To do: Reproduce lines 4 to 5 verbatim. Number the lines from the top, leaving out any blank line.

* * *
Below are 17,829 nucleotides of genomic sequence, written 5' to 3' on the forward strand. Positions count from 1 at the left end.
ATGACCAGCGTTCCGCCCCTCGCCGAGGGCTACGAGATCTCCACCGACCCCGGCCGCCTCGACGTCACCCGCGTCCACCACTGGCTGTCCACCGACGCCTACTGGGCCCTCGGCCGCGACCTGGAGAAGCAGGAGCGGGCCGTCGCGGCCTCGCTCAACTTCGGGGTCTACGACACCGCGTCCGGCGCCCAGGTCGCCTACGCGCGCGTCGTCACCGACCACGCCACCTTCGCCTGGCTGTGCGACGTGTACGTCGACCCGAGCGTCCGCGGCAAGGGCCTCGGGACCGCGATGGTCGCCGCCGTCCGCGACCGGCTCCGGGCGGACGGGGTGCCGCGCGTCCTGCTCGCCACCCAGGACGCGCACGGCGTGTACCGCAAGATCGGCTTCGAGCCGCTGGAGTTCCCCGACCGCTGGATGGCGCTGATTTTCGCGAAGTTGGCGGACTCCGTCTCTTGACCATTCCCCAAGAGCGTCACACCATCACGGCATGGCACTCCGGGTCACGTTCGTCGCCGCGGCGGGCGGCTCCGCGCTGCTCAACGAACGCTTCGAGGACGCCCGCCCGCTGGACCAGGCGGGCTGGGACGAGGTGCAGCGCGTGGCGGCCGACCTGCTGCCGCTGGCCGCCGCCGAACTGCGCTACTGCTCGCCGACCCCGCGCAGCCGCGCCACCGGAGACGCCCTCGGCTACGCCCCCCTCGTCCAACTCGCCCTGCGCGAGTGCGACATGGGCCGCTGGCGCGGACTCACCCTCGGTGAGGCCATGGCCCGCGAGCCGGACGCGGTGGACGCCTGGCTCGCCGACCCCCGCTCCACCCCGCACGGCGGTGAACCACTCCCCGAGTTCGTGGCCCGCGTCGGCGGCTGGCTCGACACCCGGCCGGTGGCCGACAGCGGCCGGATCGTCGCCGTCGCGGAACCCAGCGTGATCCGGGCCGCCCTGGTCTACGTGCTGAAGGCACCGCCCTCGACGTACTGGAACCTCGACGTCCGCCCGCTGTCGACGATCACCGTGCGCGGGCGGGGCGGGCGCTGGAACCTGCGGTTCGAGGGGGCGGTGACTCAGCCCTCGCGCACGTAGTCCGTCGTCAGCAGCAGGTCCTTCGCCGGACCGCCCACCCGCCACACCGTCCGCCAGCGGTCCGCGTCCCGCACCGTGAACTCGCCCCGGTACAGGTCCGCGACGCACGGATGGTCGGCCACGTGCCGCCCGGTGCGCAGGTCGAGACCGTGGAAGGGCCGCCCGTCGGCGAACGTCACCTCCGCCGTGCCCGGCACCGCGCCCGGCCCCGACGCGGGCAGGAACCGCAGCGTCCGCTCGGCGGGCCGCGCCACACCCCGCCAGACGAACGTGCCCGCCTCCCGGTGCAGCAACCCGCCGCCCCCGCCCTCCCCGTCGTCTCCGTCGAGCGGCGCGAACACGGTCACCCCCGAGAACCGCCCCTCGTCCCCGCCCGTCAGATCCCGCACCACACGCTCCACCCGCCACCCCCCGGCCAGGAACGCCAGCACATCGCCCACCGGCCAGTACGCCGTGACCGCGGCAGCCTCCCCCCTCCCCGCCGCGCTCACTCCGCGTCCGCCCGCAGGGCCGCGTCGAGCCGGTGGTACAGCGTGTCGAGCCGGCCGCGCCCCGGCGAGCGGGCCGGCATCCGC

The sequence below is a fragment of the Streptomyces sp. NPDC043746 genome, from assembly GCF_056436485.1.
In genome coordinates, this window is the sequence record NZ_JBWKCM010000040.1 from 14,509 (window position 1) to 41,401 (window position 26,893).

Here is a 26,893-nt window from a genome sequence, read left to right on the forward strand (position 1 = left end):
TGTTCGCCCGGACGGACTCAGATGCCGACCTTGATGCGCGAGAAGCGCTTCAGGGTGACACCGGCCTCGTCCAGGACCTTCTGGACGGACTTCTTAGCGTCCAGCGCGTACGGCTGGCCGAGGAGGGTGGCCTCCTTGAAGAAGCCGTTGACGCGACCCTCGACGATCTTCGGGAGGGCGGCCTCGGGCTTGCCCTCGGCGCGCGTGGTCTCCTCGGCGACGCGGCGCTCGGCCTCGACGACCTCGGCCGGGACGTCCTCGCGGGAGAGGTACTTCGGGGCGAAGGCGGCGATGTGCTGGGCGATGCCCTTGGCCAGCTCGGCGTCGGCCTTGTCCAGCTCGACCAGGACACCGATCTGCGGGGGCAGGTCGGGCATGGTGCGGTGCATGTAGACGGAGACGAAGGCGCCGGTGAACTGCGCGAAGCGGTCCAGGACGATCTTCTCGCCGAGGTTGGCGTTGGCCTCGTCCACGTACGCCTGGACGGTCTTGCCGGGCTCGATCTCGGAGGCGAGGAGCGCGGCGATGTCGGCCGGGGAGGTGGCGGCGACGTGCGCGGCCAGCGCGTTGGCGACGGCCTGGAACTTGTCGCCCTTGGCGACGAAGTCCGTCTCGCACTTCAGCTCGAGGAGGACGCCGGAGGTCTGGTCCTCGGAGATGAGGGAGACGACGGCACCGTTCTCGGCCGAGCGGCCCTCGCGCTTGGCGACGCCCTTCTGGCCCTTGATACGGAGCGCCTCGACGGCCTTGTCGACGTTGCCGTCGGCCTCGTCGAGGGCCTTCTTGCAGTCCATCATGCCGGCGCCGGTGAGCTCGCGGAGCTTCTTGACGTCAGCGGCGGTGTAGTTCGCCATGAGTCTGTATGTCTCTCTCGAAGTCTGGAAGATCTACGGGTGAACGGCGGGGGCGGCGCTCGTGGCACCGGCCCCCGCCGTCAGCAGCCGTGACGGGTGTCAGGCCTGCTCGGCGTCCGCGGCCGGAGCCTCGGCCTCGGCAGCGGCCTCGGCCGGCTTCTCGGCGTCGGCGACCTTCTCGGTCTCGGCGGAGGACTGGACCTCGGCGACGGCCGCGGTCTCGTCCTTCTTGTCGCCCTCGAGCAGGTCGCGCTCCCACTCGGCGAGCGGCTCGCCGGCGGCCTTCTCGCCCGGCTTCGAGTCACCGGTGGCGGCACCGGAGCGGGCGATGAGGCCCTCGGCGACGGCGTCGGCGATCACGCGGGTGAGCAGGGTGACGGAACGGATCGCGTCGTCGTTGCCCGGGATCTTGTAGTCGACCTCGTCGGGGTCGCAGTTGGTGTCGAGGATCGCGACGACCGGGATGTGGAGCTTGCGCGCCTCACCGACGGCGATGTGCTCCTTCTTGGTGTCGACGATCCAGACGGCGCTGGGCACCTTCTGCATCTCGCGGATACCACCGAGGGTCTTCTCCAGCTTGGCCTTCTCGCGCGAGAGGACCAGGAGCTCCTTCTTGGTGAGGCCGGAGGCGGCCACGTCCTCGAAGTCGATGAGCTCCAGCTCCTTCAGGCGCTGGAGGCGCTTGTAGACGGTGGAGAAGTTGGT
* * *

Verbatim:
In genome coordinates, this window is the sequence record NZ_JBWKCM010000040.1 from 14,509 (window position 1) to 41,401 (window position 26,893).

Here is a 26,893-nt window from a genome sequence, read left to right on the forward strand (position 1 = left end):